Kizito Mihigo, the Rwandan gospel singer who died in police custody after running afoul of President Paul Kagame’s government, has been awarded the 2020 Václav Havel International Prize for Creative Dissent by the Human Rights Foundation.
“Named after the late Czech poet, playwright, dissident, statesman, and former HRF chairman Václav Havel, the Havel prize celebrates activists who exhibit bravery, creativity, and artistic innovation in standing up against dictatorships,” the announcement states. Along with Mihigo, 2020 Havel Prize laureates include Chinese dissident artist Badiucao and Saudi satirist Omar Abdulaziz.
HRF chair Garry Kasparov, the chessmaster, presented the award virtually.
The HRF site describes Mihigo thusly:
Kizito Mihigo was a Rwandan catholic gospel singer, songwriter, organist, and founder of the Kizito Mihigo Peace Foundation, which promoted peace, reconciliation and nonviolence in schools and prisons through concerts, plays, and poetry. An ethnic Tutsi, he showed tremendous courage in a 2014 song in which he called for compassion for all civilians killed by Paul Kagame’s Tutsi-dominated ruling Rwandan Patriotric Front forces after Rwanda’s 1994 genocide. The regime quickly banned the song as it contradicted its official narrative, which presents ethnic Tutsis as the sole victims of Rwanda’s tragedy. Mihigo released the song with full knowledge that it would lead to terrible consequences. “The message is sometimes more important than the messenger,” he said. He was detained in order to be paraded as a conspirator in a violent anti-government plot and sentenced to 10 years in prison. He was released on pardon after serving three years, but he was arrested again while attempting to leave the country and died in police custody in February 2020. The regime claimed it was a suicide but Mihigo told friends weeks before his death that he had been under government harassment and pressure to provide false testimony against political opponents.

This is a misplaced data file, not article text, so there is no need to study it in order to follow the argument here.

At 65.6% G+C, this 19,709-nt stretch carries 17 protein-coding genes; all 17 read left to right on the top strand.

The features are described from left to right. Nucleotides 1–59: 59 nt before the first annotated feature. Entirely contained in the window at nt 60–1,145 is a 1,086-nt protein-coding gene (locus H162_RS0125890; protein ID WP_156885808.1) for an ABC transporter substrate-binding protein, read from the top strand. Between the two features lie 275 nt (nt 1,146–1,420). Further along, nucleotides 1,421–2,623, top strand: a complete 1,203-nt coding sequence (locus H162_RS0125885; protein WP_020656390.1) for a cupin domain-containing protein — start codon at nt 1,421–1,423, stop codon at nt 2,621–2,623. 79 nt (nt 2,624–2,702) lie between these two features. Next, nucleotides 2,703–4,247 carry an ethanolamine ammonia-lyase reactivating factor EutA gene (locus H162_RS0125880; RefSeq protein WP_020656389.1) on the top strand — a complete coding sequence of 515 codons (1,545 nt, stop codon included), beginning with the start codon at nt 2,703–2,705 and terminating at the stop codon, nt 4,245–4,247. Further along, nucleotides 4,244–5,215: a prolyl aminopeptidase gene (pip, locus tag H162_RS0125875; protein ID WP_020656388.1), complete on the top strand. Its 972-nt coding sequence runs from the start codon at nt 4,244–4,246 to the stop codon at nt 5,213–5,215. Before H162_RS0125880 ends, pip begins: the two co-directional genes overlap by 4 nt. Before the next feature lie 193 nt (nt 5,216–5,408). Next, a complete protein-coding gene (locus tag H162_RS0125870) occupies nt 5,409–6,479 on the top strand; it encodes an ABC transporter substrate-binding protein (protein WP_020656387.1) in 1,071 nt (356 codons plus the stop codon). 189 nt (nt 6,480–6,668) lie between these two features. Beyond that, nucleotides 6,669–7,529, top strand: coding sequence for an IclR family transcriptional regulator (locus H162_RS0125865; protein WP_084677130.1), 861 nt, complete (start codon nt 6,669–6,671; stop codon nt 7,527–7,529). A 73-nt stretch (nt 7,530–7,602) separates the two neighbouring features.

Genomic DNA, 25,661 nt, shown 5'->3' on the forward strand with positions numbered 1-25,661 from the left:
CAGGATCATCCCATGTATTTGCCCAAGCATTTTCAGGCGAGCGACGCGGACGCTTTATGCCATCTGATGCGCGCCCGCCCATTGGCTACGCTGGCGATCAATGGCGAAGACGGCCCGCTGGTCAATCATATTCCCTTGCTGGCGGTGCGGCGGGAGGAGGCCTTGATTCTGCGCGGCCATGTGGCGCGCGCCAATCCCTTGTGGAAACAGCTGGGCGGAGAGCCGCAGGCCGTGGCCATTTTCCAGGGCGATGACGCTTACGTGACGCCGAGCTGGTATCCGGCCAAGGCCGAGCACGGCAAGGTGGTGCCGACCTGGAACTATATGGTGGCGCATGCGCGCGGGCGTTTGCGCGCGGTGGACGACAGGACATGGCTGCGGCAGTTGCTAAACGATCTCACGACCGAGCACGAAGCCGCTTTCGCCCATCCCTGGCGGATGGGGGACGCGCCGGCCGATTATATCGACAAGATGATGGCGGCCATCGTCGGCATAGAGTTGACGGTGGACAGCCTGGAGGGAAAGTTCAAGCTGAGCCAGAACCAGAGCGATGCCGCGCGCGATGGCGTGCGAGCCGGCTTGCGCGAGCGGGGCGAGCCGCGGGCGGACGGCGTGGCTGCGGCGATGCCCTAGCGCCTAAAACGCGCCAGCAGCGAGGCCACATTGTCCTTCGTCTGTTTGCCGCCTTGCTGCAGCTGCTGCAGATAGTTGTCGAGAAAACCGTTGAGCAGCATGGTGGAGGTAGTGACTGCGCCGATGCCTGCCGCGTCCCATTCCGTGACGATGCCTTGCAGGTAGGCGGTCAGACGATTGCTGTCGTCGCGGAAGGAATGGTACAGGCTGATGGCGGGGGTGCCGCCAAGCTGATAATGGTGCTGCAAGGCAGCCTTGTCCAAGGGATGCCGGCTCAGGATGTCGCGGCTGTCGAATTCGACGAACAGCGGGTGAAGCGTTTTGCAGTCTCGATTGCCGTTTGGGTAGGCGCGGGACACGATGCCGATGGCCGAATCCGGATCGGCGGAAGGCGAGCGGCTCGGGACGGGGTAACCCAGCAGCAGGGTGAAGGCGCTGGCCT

Mihigo’s imprisonment was the subject of a 2017 Afropop Closeup by Charulata Sinha.